Tax reform a reversal of fortune for city
State lawmakers haven’t given local governments much to cheer about lately, but High Point officials are breathing a sigh of relief over one aspect of the just-concluded N.C. General Assembly session.
A state tax overhaul signed into law last week won’t result in a loss of revenue for High Point, according to estimates by the N.C. League of Municipalities. Instead, projections are that the measure should actually increase funds for city coffers.
Senate Bill 394, which was the initial tax reform proposal, was estimated to cost North Carolina’s cities and towns millions of dollars annually by repealing and cutting various local taxes.
For High Point, the measure was projected to result in the loss of $15.6 million over five years in general fund revenues, which would have put significant pressure on city leaders to cut basic services and raise property taxes.
The final legislation, which cuts personal and corporate income taxes, appears to protect municipalities from losses while generating some additional revenue.
High Point stands to gain a total of $1.64 million over the next six budget years, according to League of Municipalities calculations.
“That wasn’t what we expected at all,” said Eric Olmedo, High Point’s budget director. “A lot of the proposals got changed based on a lot of cities that went to their legislators and asked that things be changed. A lot of those original proposals were modified through the process.”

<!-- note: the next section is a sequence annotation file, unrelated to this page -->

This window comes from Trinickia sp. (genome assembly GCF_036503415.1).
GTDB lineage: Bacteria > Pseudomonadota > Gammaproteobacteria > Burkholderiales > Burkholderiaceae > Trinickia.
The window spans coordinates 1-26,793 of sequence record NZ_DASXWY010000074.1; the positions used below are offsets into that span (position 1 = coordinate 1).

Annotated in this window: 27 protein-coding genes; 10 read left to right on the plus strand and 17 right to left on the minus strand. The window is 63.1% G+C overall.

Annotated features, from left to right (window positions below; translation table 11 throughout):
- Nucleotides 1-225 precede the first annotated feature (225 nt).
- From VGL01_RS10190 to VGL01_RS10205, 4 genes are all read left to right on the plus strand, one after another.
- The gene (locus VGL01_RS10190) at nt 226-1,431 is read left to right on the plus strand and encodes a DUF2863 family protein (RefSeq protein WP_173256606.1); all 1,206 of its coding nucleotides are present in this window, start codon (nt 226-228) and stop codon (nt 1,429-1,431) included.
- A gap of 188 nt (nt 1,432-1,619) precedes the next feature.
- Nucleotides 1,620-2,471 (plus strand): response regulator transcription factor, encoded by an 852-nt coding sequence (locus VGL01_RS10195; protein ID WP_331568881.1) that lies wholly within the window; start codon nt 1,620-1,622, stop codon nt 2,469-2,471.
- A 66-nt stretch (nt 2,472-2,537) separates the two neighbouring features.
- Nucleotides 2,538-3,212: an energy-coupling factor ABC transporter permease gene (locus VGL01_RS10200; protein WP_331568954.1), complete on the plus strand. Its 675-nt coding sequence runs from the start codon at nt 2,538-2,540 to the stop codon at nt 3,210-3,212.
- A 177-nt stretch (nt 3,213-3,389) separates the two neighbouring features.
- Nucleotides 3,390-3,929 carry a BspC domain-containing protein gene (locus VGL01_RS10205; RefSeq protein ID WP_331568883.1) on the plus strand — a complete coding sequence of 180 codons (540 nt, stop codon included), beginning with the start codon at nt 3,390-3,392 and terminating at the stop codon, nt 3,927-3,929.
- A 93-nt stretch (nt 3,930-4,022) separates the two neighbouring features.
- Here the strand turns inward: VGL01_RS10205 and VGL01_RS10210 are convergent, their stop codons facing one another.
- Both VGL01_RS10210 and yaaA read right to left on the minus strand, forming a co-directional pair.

The impact of the tax overhaul punctuated budget discussions among city leaders this year.
City Manager Strib Boynton said the legislature shifted nearly $1 million in state costs to the city in the form of lost hold harmless revenues and state transit funds, as well as private business unemployment costs.
Gov. Pat McCrory and Republican legislative leaders argue that the tax package will spur economic growth by reducing taxes for individuals and businesses. The measure will expand the sales tax to some services.
Olmedo stressed that the city hasn’t done an independent analysis of the impact from tax reform and that the League of Municipalities’ figures are preliminary and subject to change.
Still, seemingly, it’s good news for the city.
“What they’ve said all along is, there will be winners and losers within the cities,” Olmedo said. “So, based on their numbers, we apparently were one of the winners.”